It’s early January which means Medicare Prescription Drug payment phases have just reset. And I hear this question:
“Dan, I just went to refill my medication and the pharmacist quoted me a co-pay almost double what I paid in December.”
Medicare Part D Prescription Drug plans reset each year on January 1. What that means is the prescription drug benefit levels start anew, for every Medicare enrollee, at Phase 1. (Some will proceed rapidly through to Phases II and III but I’ll cover how that happens in a follow-up post.)
Phase I: Deductible – the amount you pay before your prescription benefits begin.
Your Medicare Part D plan may have a deductible which can range from $0 to $405 in 2018. If your prescription plan has a deductible, be sure to ask what it applies to and how, if at all, this affects your medications.
- You’ll find there is often a relationship between the Part D plan premium and deductible. For example, plans with a $0 deductible have a higher monthly premium. Plans with lower premiums often include some prescription drug deductible.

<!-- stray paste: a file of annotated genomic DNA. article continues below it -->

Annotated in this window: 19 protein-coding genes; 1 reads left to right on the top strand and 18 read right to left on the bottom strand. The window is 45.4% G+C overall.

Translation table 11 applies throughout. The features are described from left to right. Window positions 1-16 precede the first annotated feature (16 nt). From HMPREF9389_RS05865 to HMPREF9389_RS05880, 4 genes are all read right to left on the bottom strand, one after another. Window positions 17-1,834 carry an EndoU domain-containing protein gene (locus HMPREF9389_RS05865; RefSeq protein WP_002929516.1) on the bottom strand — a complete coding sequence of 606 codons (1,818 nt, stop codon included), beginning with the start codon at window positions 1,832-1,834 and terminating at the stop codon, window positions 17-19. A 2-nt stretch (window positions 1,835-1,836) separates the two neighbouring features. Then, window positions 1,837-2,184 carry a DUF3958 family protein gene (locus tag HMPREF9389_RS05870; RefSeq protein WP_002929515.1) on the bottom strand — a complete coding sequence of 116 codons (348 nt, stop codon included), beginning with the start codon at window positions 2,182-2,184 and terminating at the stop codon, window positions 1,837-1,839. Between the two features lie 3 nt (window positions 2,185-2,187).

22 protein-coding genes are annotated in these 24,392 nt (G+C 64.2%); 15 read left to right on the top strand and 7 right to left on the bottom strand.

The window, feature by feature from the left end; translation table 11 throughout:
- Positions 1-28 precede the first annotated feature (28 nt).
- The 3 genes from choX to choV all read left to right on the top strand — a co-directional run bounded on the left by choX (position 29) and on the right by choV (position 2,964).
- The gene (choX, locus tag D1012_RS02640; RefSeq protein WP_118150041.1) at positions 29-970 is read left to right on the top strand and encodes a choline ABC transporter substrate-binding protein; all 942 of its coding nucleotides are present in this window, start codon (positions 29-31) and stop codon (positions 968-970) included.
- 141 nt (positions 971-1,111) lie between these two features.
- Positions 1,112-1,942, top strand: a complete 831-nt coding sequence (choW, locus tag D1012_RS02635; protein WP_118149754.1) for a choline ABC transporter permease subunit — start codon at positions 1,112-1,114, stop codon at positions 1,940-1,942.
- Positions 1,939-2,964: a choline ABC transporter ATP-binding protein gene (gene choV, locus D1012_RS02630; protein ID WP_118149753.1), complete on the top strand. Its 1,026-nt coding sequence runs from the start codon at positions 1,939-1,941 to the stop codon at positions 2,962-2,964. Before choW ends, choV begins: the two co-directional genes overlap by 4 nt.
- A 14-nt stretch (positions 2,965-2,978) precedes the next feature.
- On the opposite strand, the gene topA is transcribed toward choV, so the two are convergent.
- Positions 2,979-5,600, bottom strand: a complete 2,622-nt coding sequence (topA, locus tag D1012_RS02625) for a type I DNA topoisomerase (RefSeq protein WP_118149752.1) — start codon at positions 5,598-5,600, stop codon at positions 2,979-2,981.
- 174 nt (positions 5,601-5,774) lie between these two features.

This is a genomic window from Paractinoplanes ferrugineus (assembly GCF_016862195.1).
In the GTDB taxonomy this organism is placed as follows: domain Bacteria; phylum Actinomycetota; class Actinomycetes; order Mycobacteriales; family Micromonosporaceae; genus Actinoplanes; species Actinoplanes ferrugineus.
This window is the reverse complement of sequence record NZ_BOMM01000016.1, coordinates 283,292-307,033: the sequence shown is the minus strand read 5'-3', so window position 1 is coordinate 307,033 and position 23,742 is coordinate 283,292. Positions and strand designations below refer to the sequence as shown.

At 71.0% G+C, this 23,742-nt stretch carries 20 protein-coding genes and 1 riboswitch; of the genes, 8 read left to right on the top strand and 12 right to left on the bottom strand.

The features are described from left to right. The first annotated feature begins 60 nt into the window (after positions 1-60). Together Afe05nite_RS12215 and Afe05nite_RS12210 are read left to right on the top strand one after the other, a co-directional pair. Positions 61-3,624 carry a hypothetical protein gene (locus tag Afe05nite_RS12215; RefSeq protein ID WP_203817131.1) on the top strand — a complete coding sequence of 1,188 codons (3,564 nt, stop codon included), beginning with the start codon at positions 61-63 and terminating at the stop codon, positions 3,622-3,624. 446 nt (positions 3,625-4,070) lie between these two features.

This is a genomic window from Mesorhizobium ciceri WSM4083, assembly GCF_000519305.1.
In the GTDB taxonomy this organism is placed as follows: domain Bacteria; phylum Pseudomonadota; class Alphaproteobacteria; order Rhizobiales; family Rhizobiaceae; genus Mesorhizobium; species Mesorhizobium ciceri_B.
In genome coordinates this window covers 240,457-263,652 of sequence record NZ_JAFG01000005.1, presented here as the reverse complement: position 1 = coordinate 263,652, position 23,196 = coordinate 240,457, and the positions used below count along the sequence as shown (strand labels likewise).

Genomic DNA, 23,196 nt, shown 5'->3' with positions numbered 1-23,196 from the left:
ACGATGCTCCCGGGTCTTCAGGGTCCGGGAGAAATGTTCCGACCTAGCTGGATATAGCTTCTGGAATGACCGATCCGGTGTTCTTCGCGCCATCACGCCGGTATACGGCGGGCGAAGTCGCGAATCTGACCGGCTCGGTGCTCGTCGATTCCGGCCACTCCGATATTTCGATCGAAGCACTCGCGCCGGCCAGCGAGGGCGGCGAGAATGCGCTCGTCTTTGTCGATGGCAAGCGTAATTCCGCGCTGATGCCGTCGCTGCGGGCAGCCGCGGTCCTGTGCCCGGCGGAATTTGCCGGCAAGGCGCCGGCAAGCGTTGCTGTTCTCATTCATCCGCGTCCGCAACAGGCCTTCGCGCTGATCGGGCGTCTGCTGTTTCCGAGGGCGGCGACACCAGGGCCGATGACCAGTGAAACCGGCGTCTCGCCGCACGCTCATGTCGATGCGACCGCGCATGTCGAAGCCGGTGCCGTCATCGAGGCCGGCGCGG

- Plans with a deductible may differ, too. Some plans apply the deductible to all medications while other plans apply a deductible only to medications in the higher tiers 3, 4 and 5. (see below)
- Social Security’s Full Extra Help program will pay for the plan deductible.
So why was the prescription cost double what was paid in December?”
Before answering the question I asked the client to confirm the medication spelling, format and dosage; I wanted to check and be sure it was the same as I had noted the last time we reviewed the medication list. (It wasn’t, the doctor has changed two medications.)
Next, I checked the drug formulary specific to the plan the client enrolled in. I needed to confirm the drug is covered in 2018 and, if so, the Tier (1,2,3,4 or 5) assigned to it. (Wouldn’t it be great if the drug plans all assigned the same drug to the same tier level?)
I confirmed the medication was listed as covered and listed in the Tier 4 category with a $100 co-pay for a 30 day supply. That’s what this client paid in December. Ah, but the 2018 $100 deductible, while applicable only to Tiers 3, 4 or 5, kicked in this week making the total amount $200; double the December $100 co-pay. (Once that $100 deductible is paid and out of the way it will not be charged again this year.)
Next in this Series:
Phase II: The Initial Coverage Phase
Phase III: The Coverage Gap, aka Donut Hole